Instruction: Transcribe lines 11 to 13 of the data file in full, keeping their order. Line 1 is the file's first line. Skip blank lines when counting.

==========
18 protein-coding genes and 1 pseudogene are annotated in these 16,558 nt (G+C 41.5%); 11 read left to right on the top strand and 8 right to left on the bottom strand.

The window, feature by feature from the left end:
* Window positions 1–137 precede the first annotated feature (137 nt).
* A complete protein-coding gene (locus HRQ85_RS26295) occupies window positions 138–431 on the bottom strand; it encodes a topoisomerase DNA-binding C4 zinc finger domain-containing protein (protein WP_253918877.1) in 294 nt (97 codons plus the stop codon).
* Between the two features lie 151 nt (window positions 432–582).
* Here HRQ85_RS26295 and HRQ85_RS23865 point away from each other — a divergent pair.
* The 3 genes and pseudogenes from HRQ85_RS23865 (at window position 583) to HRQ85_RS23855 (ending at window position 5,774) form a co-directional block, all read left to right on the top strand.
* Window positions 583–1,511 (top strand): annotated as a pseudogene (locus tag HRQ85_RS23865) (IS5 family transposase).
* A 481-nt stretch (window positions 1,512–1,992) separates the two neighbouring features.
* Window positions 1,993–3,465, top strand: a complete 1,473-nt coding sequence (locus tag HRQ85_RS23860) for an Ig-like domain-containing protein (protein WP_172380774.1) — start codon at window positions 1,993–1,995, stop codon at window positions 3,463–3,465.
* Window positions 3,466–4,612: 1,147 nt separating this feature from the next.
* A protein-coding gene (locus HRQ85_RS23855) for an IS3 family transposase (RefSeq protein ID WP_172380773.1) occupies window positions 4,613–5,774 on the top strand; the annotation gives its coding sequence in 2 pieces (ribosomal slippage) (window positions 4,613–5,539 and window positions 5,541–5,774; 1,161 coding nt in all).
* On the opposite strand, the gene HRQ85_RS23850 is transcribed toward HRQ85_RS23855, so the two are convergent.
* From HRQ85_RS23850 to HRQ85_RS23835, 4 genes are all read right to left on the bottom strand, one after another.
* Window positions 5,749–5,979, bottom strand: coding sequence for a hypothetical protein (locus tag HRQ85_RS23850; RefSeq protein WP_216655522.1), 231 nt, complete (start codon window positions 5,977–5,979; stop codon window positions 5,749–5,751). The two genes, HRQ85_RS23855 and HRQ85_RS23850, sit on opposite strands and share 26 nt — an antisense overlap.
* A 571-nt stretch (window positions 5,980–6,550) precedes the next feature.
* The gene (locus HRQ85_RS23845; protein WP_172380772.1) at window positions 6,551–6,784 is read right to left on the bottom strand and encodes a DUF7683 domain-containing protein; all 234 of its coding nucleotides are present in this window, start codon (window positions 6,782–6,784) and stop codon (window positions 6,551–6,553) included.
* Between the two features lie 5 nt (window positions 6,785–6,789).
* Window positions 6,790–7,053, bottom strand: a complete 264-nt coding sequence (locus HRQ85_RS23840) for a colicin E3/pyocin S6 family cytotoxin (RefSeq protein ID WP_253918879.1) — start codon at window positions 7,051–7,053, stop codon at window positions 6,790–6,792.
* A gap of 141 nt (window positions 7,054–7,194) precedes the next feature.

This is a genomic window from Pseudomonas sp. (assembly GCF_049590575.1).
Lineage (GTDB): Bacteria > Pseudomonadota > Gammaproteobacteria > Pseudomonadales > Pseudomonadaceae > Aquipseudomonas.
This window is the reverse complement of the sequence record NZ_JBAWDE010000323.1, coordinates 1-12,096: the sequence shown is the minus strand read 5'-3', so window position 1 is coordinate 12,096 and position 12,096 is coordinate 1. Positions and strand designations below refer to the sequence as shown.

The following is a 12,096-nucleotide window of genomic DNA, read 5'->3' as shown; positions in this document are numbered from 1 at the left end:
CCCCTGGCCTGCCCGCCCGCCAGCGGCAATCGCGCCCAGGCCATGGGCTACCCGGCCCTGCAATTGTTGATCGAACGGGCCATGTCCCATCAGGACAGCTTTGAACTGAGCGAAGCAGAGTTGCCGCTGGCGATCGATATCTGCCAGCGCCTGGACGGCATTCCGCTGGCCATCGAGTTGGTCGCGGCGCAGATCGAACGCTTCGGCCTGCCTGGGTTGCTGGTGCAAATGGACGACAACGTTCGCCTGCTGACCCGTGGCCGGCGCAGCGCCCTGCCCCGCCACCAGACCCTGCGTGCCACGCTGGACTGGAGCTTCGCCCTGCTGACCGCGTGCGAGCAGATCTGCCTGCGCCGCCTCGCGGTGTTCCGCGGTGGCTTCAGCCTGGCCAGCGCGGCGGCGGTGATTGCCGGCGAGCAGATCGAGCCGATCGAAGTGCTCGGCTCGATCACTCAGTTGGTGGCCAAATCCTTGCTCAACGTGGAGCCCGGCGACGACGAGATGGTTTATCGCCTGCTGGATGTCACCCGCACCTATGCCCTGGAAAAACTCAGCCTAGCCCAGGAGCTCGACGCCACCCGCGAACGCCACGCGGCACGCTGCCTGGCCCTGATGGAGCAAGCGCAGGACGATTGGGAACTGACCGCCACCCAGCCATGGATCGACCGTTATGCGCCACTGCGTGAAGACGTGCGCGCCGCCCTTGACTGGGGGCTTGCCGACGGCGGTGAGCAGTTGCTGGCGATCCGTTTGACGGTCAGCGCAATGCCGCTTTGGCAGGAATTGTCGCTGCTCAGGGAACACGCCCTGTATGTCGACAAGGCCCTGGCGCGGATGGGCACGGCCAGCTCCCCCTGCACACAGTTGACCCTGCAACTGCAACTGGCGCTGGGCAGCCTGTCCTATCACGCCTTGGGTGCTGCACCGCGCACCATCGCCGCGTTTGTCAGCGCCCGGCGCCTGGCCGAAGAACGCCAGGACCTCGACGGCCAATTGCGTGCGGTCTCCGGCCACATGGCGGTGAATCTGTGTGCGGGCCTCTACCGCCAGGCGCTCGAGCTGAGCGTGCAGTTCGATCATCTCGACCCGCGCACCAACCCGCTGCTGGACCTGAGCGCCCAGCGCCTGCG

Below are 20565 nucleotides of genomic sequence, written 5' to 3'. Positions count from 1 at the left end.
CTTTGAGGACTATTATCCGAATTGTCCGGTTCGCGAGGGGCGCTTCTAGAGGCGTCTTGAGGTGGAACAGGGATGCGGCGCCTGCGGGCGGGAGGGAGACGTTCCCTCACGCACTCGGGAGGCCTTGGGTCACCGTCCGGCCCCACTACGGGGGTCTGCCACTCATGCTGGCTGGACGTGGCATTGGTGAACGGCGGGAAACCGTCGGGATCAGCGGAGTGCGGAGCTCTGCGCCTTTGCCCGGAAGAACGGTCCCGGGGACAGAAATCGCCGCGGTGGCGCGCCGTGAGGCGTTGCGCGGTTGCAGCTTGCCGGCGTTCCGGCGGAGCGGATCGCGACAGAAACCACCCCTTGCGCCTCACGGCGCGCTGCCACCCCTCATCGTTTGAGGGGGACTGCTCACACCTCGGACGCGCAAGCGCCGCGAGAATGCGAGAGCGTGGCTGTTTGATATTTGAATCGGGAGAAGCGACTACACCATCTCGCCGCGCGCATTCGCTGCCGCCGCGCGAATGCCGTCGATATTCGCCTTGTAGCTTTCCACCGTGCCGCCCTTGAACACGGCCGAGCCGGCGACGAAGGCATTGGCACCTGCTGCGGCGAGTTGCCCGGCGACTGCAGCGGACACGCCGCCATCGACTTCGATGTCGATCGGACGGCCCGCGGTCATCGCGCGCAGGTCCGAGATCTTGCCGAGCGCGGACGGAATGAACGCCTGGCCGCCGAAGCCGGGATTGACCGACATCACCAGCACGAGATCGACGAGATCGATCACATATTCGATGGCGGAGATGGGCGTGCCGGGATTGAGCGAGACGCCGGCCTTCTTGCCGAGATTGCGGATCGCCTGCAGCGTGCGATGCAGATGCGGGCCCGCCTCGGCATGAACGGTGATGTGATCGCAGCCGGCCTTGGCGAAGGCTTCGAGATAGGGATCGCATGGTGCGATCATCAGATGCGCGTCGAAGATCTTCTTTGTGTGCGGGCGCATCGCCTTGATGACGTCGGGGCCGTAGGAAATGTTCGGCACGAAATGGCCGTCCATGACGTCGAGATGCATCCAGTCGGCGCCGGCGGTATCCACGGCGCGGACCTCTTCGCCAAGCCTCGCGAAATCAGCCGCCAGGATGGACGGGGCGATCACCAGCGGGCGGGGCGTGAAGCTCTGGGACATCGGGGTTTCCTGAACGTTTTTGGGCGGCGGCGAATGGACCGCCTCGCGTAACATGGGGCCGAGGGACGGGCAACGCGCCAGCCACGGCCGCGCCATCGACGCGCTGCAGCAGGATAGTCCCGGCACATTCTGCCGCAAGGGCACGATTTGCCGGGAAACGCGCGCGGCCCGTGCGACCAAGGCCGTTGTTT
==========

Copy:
* Window positions 3,466–4,612: 1,147 nt separating this feature from the next.
* A protein-coding gene (locus HRQ85_RS23855) for an IS3 family transposase (RefSeq protein ID WP_172380773.1) occupies window positions 4,613–5,774 on the top strand; the annotation gives its coding sequence in 2 pieces (ribosomal slippage) (window positions 4,613–5,539 and window positions 5,541–5,774; 1,161 coding nt in all).
* On the opposite strand, the gene HRQ85_RS23850 is transcribed toward HRQ85_RS23855, so the two are convergent.